A disaster stuck the Texas State Fair Friday in Dallas, just a couple of days before the fair was scheduled to end. “Big Tex” — a 52-foot-tall statue that marked the entrance of the fair for the past 60 years — caught fire and burned.
And, of course, something that big and spectacular is going to put on a spectacular show when it burns down.
John McKibbean of the Associated Press was one of the few photojournalists who happened to be on site Friday morning when the fire started. As a result, his picture was used on the front of many of the state’s newspapers.
UPDATE – 8:40 p.m.
A genius comment on this blog post via Facebook from genius Steven Cvengros of Microsoft News:
Thought that was the Texas version of Burning Man.
I wish I had thought of that…
DALLAS MORNING NEWS
The Dallas Morning News, however built its front page around a huge photo by Erby Gamboa. I presume Erby is a freelancer or a bystander who happened to get a nice shot — no professional affiliation is given in the photo credit.
Note the slightly humorous tone of the headline, though. Accounts say they were attracted to the first signs of smoke when the statue bellowed “Howdy, folks!” Officials think a short in the electrical system, in fact, may have started the blaze.
The woman in the downpage picture — by staffer Tom Fox — is leaving a yellow rose on the site where Big Tex stood. I kid you not.
Fort Worth, Texas
The Star-Telegram gave huge play to McKibbean’s picture and paired it with a picture of the statue after the fire was extinguished.
Austin’s display was puzzlingly small. But then again, that’s a problem I have with many of the Cox papers. They often play front-page art small. Even when the pictures are fabulous.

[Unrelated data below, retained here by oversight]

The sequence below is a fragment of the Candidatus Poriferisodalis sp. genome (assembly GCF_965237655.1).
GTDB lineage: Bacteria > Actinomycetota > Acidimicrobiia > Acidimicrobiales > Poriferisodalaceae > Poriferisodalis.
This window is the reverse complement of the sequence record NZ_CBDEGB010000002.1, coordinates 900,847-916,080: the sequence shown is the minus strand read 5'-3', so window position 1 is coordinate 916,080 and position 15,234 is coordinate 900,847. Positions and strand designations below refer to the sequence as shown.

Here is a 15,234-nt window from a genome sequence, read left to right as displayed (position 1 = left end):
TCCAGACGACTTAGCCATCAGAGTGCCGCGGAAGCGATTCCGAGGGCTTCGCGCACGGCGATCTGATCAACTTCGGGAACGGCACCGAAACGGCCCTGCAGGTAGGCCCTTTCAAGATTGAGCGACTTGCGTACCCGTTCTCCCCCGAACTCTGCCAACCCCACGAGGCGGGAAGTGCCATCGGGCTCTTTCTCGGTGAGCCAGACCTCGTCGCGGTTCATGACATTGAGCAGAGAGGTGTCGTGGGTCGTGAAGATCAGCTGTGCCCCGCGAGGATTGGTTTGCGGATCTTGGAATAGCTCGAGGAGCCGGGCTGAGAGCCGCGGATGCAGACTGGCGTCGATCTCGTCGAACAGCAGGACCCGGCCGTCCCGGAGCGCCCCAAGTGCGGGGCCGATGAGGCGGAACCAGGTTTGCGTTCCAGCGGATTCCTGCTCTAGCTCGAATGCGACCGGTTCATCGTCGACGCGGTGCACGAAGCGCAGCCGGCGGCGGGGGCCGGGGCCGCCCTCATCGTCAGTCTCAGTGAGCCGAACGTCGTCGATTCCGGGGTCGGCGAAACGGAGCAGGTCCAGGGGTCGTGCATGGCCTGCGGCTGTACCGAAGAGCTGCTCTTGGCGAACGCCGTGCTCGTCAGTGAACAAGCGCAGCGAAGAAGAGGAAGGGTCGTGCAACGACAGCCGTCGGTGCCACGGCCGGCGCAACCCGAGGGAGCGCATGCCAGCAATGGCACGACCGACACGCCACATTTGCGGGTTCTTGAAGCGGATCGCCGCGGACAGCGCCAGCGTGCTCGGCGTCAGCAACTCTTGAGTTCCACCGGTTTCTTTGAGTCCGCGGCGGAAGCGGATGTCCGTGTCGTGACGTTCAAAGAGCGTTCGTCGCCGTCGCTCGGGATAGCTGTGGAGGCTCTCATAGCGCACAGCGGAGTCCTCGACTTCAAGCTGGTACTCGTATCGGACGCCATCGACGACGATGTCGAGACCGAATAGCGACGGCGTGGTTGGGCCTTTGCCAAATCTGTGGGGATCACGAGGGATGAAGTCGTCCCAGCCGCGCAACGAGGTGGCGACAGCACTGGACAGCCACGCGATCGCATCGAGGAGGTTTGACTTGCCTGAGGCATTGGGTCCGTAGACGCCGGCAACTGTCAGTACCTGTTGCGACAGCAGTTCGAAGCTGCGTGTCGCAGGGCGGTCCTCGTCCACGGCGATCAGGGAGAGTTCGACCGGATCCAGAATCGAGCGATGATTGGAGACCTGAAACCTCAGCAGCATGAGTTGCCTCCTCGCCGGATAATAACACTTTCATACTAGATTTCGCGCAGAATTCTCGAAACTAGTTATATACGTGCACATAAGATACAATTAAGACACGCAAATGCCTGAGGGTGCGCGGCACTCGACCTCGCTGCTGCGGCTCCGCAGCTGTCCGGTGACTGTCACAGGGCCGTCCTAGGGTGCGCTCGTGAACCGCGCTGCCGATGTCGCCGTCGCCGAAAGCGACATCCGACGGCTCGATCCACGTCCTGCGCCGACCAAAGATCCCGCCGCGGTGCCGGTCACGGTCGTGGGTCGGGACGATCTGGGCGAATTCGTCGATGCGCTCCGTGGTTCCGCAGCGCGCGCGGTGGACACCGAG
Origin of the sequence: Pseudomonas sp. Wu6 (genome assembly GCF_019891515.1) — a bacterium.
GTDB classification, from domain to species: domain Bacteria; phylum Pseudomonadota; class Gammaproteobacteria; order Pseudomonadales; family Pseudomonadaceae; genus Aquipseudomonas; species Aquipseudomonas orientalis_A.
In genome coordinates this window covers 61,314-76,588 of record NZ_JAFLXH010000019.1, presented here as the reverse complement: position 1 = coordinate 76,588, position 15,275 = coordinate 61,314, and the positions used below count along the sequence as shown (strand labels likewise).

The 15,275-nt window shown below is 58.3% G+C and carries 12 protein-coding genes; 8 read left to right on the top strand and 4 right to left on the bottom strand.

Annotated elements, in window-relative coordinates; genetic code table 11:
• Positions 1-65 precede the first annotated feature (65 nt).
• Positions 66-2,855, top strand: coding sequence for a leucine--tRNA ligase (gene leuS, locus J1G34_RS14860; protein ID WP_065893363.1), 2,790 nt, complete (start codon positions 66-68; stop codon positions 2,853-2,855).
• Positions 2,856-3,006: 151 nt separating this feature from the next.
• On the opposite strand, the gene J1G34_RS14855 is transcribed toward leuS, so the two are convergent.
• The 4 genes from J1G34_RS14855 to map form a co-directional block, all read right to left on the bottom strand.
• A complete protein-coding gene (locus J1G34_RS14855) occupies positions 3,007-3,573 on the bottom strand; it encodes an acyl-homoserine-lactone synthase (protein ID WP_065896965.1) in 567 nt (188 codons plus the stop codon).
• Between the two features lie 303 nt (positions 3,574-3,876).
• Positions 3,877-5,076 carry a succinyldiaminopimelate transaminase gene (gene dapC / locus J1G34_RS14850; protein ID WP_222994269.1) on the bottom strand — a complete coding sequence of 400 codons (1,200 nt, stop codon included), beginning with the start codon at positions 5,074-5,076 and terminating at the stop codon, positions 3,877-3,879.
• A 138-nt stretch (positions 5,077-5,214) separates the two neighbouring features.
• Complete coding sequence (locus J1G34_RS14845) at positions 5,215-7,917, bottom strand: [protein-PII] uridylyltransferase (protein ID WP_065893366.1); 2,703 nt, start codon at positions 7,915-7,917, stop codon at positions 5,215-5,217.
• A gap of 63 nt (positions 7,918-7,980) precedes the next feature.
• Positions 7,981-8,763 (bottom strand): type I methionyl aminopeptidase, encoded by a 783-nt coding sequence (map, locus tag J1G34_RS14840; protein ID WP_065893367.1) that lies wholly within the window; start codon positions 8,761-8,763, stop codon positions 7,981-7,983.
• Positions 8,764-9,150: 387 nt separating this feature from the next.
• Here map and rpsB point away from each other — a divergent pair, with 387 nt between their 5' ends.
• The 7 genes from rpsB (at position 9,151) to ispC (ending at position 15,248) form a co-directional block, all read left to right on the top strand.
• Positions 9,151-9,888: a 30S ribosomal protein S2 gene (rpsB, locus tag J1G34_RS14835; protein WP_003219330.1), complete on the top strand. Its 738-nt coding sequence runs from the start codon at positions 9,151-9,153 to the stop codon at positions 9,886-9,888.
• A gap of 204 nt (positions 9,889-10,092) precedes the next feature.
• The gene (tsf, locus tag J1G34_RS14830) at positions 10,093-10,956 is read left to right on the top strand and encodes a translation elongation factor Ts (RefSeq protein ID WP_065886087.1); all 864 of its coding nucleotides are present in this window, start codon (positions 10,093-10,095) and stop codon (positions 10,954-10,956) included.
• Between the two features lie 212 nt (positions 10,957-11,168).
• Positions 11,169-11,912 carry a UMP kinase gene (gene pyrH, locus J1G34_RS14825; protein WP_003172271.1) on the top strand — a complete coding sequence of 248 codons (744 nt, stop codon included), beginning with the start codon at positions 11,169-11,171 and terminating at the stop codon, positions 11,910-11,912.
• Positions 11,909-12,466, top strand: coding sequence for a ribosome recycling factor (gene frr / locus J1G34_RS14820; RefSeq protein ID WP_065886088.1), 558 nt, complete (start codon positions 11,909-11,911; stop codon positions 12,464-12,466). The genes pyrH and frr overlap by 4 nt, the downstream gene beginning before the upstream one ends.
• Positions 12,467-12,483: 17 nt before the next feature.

Waco played the AP picture nicely but then diminished the power of that photo by using two large aftermath shots.
Why use three pictures if you can do it in two? A little tight editing here might have been nice.
Victoria played up the AP picture, overlaid a headline to good effect and then added a “before” mug shot with a few fast facts.
Houston used the AP picture large but downpage a bit, pairing it with a photo of bystanders and a local column.
San Antonio, Texas
And San Antonio, too, used McKibbean’s picture nice and large.
Note the light touch with the headline: “little more than ashes.”
Longview chose a different AP picture but did elect to go with a humorous headline.
Note the tint box containing quotes from Texas fairgoers.
And the folks at the Morning Telegraph of Tyler get the award for wringing the most humor out of the story. Not only did it play up the “Tex is Toast” joke, but also: Check out the deck.
“Dies with [his] boots on.” Cute.
I also liked — very much — the before-and-after pictures Tyler used on page one.
Luckily, no one was hurt. Meaning these papers could have some fun with their presentations. Not often does a story come along about damage and destruction in which we can joke.
These front pages are all from the Newseum. Of course.